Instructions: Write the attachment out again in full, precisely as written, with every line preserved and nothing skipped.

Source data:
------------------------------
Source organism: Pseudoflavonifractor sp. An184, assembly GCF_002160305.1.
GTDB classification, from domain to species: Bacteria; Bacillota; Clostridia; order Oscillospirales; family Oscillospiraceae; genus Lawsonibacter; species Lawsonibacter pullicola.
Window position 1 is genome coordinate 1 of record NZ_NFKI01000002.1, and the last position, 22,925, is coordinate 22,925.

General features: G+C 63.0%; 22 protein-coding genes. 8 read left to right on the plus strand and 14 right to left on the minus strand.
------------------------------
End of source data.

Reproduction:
Source organism: Pseudoflavonifractor sp. An184, assembly GCF_002160305.1.
GTDB classification, from domain to species: Bacteria; Bacillota; Clostridia; order Oscillospirales; family Oscillospiraceae; genus Lawsonibacter; species Lawsonibacter pullicola.
Window position 1 is genome coordinate 1 of record NZ_NFKI01000002.1, and the last position, 22,925, is coordinate 22,925.

General features: G+C 63.0%; 22 protein-coding genes. 8 read left to right on the plus strand and 14 right to left on the minus strand.